Anna Horvat sobs as she talks about the rain and the chance of flooding. "Every time it rains we wonder if it's here again."
The comfort once drawn from the sound of rain on the roof has been replaced by sleep-robbing fear.
Above the evacuation centre at Lismore, the sky looks threatening, delivering heavy showers and anxiety. "A lot of anxiety," Anna says, as the tears come.
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Her face carries all the anguish you'd expect from a flood victim but Anna counts herself as one of the lucky ones. Her home was not lost but her job at the Norco Dairy co-operative was when the processing plant was inundated.
When we meet, the co-op is paying her to do shifts with Orange Sky, a charity which provides laundry services and shower facilities for homeless people across Australia.
"Members of the public who have been affected by the floods come and drop their washing off. We wash them, sort them, dry them, pop them in bags and they pick them up," she explains.
A bank of front loaders and dryers whirrs and spins behind her. The dirty washing is the colour of mud.
Now, the grant to Norco, which paid for Anna's shifts at Orange Sky, has dried up. After seven years in Lismore - "a beautiful community," she says - she's moving back to Tasmania, another climate refugee.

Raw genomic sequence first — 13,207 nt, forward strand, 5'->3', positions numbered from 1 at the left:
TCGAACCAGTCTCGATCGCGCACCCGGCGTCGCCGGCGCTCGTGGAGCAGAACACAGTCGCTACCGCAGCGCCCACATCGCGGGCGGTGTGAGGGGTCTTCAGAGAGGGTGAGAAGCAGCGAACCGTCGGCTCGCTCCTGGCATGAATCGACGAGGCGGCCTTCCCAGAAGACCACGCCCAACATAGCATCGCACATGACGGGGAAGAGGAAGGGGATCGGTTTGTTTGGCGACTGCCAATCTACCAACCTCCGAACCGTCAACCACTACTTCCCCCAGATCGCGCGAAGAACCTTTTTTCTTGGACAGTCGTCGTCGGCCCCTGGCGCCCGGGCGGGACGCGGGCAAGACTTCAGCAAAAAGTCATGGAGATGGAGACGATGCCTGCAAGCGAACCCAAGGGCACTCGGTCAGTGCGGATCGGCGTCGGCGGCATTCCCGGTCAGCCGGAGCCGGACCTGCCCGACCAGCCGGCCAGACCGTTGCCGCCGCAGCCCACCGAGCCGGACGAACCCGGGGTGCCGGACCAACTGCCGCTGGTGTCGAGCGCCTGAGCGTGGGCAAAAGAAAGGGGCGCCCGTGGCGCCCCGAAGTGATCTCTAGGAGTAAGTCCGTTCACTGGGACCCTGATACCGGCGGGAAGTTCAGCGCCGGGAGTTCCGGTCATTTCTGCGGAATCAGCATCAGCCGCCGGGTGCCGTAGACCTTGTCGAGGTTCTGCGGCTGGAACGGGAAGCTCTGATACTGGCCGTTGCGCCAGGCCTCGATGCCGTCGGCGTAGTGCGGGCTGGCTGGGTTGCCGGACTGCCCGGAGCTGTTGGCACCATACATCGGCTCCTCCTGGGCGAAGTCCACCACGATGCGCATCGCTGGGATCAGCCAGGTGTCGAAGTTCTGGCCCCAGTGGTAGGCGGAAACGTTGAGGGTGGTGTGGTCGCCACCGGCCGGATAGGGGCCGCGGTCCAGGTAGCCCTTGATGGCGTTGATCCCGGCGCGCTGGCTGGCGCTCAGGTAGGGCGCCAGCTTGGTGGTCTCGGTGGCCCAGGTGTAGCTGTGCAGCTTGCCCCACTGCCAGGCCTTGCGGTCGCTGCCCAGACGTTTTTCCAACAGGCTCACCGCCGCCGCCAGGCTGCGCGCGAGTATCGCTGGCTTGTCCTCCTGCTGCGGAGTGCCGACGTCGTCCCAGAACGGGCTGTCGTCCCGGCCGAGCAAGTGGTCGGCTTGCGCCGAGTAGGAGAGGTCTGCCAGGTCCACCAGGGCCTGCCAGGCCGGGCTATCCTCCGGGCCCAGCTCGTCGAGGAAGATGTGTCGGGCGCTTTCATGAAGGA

"I'm done," she says.
The evacuation centre is being packed up. A squad of troops is busily folding and stacking the hundreds of cots the ADF provided in the immediate aftermath of the flood.
A sole remaining flood victim sits surrounded by her meagre possessions and three dogs. It's a week after the second flood overtopped the levee, five weeks after the first flood, and her exhaustion is palpable as she awaits word of her next destination.
National attention has shifted. To Ukraine. To the election. To Easter and holidays. To fuel prices and the cost of living.
But for the people of Lismore and the Northern Rivers of NSW, the prospect of life returning to normal is distant, almost invisible. As response turned to relief, relief to recovery, reconstruction comes into view. It's a phase of the disaster fraught with danger.
A steep, bureaucratic mountain climb, laced with supply chain and skill shortage minefields, from which many will stumble and fall.